Two patients with pain had a low histological grade tumor, while three patients had an intermediate grade tumor. In addition, five patients without pain had a low histological grade tumor and five patients had an intermediate grade tumor. No significant correlation was identified between pain symptoms and the histological tumor grade (P=0.14; Table VI).

Table VI

Pain and mobility symptoms compared with histological grade.

Table VI

Pain and mobility symptoms compared with histological grade.

GradePain, nNo pain, nPoor mobility, nGood mobility, n
Low2524
Intermediate3532
High0000

Furthermore, four patients with good mobility of the tumor had a low histological grade tumor and two patients had an intermediate grade tumor. Two patients presented with poor tumor mobility and a low histological grade tumor, and three with an intermediate grade tumor. No significant correlation was identified between the mobility of the tumor and the histological tumor grade (P=0.37; Table VI).

Discussion

Previous studies have suggested several prognostic factors for parotid carcinoma. In particular, histological grade and T and N staging have been analyzed in a number of studies (812). In the present study, N staging was evaluated as a prognostic factor, and it was considered whether END should be added to the parotid resection. It is commonly accepted that END must be performed in patients with a histologically high-grade malignancy, T3 or higher stage, facial palsy or extraparotid invasion, however, the indication of neck dissection is controversial (5).

The incidence of cervical nodal disease in parotid carcinoma is 14–16% (13). High tumor grade, extraparotid extension, a tumor size of ≥4 cm, pain and facial nerve involvement are associated with nodal disease (13,14).

Stodulski et al (15) analyzed the clinical signs and symptoms (facial palsy, skin invasion, neck lymphadenopathy, pain, tumor fixation and rapid tumor growth) as prognostic factors, and as a result, concluded that facial nerve palsy and skin infiltration are significant independent prognostic factors. In the current study, the patient findings and symptoms were considered to be of possible prognostic value for N status. Therefore, pain, tumor mobility, facial palsy and skin invasion of the tumor were analyzed.

In these analyses, only pain exhibited a significant correlation with N status. In previous studies, pain symptoms have shown no significant prognostic value (15). The current study is the first to report that pain symptoms exhibit a significant correlation with patients with or without neck metastasis. In particular, no patients without pain were identified with neck metastasis. This result indicated that T1-3, cN0-staged parotid carcinoma patients without pain may be treated by parotid resection only, without END. Other studies have also reported that pain symptoms can be divided into two types; earache and headache (16,17). The current study did not investigate pain in this manner and therefore, these types of pain must be analyzed in the future.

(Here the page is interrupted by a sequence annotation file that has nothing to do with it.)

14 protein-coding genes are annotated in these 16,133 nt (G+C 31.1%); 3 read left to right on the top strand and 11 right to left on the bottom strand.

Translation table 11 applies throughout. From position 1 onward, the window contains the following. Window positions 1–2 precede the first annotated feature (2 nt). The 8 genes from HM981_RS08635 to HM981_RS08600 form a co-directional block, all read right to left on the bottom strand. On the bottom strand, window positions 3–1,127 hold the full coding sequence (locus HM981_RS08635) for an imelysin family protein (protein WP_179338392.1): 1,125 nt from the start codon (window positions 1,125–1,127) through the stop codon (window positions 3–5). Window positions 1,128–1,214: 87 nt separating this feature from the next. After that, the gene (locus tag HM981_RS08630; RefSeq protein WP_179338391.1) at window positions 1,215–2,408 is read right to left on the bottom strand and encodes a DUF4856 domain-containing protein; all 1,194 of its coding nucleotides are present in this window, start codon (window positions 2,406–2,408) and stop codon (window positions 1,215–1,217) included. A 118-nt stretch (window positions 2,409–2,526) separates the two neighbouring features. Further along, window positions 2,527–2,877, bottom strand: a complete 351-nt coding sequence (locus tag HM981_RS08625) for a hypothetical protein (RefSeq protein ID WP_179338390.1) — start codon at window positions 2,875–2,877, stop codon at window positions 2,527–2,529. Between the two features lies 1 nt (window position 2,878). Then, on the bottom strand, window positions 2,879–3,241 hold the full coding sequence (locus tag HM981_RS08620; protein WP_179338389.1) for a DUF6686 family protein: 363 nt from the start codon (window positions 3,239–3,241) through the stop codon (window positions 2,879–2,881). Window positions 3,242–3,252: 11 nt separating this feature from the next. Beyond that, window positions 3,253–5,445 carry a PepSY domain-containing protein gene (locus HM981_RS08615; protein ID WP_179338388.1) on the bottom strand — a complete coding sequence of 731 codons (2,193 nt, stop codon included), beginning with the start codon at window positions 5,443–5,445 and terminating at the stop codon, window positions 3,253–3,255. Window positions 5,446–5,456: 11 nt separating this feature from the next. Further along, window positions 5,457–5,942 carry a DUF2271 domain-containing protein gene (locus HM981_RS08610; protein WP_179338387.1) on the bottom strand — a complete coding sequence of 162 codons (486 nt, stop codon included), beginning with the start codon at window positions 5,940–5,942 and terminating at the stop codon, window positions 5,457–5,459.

A number of studies have also reported that histological grade is a significant prognostic factor (1,10,11,18). However, histological types and grades are difficult to evaluate prior to surgery. The histological grades are often classified into three types (high, intermediate and low grade), and have show significant differences in prognosis in previous studies (1,19,20). However, in the present study, no significant difference was identified between pain symptoms and tumor grade. The lack of high-grade tumors in T1-3, N0 patients may have led to this result and thus, follow-up and analysis are required.

The results of the current study indicate that T1-3, cN0-staged patients without pain exhibit no neck metastasis. It may be possible that selective neck dissection can be omitted for T1-3, cN0-staged patients without pain. By contrast, T1-3, cN0-staged patients with pain may exhibit occult neck metastasis and a poor prognosis. In conclusion, pain may be the only prognostic symptom that is useful in the pretreatment diagnosis of parotid carcinoma.

Acknowledgements

This study was supported by the Grants-in-Aid from the Research Committee of the Development and Standardization of Surgical Techniques in the Head and Neck Region, Japan (grant no. 23-A-26).

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APA
Maruo, T., Fujimoto, Y., Yoshida, K., Hiramatsu, M., Suzuki, A., Nishio, N. ... Nakashima, T. (2014). Effect of clinical symptoms on the indication for selective neck dissection for N0 carcinomas of the parotid gland. Oncology Letters, 8, 335-338. https://doi.org/10.3892/ol.2014.2137
MLA
Maruo, T., Fujimoto, Y., Yoshida, K., Hiramatsu, M., Suzuki, A., Nishio, N., Shimono, M., Nakashima, T."Effect of clinical symptoms on the indication for selective neck dissection for N0 carcinomas of the parotid gland". Oncology Letters 8.1 (2014): 335-338.
Chicago
Maruo, T., Fujimoto, Y., Yoshida, K., Hiramatsu, M., Suzuki, A., Nishio, N., Shimono, M., Nakashima, T."Effect of clinical symptoms on the indication for selective neck dissection for N0 carcinomas of the parotid gland". Oncology Letters 8, no. 1 (2014): 335-338. https://doi.org/10.3892/ol.2014.2137